Seasonal variation in aerosol composition and concentration upon transport from the outdoor to indoor environment†
Outdoor-originated aerosols are an important component impacting indoor air quality. Since outdoor aerosols vary over short (diurnal) and long (seasonal) timescales, we examined how the variation in outdoor aerosol concentration and composition impact indoor aerosol. Measurements of both indoor and outdoor aerosol composition in real time in an urban classroom in winter and summer seasons were performed using an aerosol mass spectrometer (AMS), aethalometer, and a suite of gas phase instruments. Factor analysis of the organic aerosol components identified three factors in common between seasons, including hydrocarbon-like, cooking, and oxidized organic aerosol (HOA, COA, and OOA). Since sulfate is non-volatile, we report a sulfate-normalized indoor–outdoor ratio (I/O)i/SO4 for measured aerosol i components, allowing us to estimate aerosol component-based effects of seasonal and other variations in ventilation and HVAC operation, indoor emission sources, and chemically-based loss processes between outdoor and indoor environments. These chemical loss processes are interpreted in terms of changes in temperature and relative humidity (RH) between environments, which fluctuate on a daily and seasonal basis. The degree to which any effect is observed depends on the particular outdoor aerosol population and the magnitude of temperature or RH change. In wintertime, when aerosols were warmed upon transport indoors and loss of volatile components is favored, median (I/O)i/SO4 values for nitrate, total organics, HOA, and BC were smaller (0.35, 1.00, 1.24, and 1.18, respectively) than summertime values (0.75, 1.17, 1.96, and 1.80). For COA and OOA, however, (I/O)i/SO4 values were higher in the winter than in summer. Calculated aerosol liquid water (ALW), which is a function of temperature and RH and the relative contribution of hygroscopic components, varied significantly by season. Summertime ALW indoors provides a medium for aqueous processing, which is necessary for some hydrophilic gas phase reaction products that are important to indoor air quality and occupant exposure. This work describes the linkages between seasonal variability in aerosol composition outdoors and the subsequent chemically-specific variation observed when that aerosol is brought indoors.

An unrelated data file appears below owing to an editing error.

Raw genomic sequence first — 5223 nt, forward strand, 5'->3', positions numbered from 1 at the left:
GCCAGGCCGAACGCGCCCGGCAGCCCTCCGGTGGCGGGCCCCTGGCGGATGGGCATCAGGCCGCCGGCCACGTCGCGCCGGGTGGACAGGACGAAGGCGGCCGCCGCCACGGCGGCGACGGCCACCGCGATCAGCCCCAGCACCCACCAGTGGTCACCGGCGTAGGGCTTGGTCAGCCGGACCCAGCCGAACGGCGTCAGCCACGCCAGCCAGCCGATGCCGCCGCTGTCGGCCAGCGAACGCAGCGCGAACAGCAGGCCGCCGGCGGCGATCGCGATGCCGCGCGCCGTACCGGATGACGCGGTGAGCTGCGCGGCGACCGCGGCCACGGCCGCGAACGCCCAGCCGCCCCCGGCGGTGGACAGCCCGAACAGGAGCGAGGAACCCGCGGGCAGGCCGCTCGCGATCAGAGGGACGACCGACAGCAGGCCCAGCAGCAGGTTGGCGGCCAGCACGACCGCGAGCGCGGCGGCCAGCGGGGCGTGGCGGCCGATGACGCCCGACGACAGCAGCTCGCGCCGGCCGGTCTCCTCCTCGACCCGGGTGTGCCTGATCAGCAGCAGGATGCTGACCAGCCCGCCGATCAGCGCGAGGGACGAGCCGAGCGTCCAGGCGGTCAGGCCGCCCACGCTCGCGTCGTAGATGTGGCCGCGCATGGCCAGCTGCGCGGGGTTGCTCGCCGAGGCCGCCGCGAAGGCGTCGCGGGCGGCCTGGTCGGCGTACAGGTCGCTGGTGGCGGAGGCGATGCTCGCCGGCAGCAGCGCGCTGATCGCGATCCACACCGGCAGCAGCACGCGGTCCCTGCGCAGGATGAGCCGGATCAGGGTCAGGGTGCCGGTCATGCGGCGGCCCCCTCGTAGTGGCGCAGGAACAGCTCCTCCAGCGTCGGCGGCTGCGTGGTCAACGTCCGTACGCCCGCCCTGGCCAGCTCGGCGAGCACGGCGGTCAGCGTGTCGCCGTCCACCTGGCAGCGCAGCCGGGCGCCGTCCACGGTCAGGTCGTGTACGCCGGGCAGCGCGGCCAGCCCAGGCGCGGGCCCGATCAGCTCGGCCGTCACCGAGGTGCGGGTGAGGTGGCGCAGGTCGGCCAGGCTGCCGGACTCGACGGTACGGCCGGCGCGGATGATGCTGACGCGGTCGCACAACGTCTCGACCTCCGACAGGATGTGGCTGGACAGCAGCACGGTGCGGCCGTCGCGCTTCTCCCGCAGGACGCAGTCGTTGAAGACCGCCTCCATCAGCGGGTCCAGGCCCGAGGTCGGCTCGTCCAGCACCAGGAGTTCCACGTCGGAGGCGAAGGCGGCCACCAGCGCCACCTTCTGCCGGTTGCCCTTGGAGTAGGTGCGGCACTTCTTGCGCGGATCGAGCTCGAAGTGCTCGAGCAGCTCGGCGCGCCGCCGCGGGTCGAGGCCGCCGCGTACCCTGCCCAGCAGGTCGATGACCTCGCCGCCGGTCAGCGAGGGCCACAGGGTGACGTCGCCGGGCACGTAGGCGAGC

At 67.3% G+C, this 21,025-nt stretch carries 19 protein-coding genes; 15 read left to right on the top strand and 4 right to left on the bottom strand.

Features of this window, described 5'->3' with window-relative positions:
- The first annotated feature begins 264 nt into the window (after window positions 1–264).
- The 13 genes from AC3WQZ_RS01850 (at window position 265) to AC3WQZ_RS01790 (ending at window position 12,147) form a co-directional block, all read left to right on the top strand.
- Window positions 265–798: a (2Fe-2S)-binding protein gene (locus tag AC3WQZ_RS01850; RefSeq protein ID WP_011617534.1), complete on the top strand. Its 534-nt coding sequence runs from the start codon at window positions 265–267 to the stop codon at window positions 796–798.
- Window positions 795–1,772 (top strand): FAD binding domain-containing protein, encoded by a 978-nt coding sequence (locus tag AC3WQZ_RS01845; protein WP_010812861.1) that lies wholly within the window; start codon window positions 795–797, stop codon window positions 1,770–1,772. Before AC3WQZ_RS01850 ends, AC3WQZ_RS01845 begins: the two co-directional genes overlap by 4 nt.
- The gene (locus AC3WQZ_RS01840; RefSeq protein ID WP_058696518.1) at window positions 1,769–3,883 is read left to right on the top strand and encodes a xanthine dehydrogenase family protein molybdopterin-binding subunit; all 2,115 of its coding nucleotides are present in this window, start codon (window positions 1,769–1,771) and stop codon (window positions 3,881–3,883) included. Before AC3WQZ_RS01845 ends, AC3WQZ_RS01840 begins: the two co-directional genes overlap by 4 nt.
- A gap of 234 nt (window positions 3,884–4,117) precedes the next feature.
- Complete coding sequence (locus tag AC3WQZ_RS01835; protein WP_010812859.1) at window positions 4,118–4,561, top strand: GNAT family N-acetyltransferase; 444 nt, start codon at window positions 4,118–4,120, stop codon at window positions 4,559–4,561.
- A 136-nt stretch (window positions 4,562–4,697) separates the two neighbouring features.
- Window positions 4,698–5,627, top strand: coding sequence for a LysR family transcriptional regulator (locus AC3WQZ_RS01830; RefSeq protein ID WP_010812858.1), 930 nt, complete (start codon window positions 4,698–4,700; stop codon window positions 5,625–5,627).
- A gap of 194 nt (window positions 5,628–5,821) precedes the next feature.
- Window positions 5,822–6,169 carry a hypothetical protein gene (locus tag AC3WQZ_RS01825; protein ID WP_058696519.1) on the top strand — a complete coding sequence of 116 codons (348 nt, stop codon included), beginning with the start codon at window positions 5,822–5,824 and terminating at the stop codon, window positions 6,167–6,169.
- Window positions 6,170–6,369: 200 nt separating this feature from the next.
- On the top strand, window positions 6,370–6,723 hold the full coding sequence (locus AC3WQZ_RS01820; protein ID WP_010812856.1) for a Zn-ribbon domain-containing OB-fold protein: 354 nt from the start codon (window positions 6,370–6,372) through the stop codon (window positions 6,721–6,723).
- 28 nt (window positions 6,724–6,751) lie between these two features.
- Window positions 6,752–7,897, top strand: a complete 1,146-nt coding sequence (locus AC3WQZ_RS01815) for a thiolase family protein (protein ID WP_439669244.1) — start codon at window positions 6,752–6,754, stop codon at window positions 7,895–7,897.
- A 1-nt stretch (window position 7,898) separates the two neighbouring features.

- This article is part of the themed collections: Best Papers of 2019 from RSC’s Environmental Science family journals and Best Papers 2019 – Environmental Science: Processes & Impacts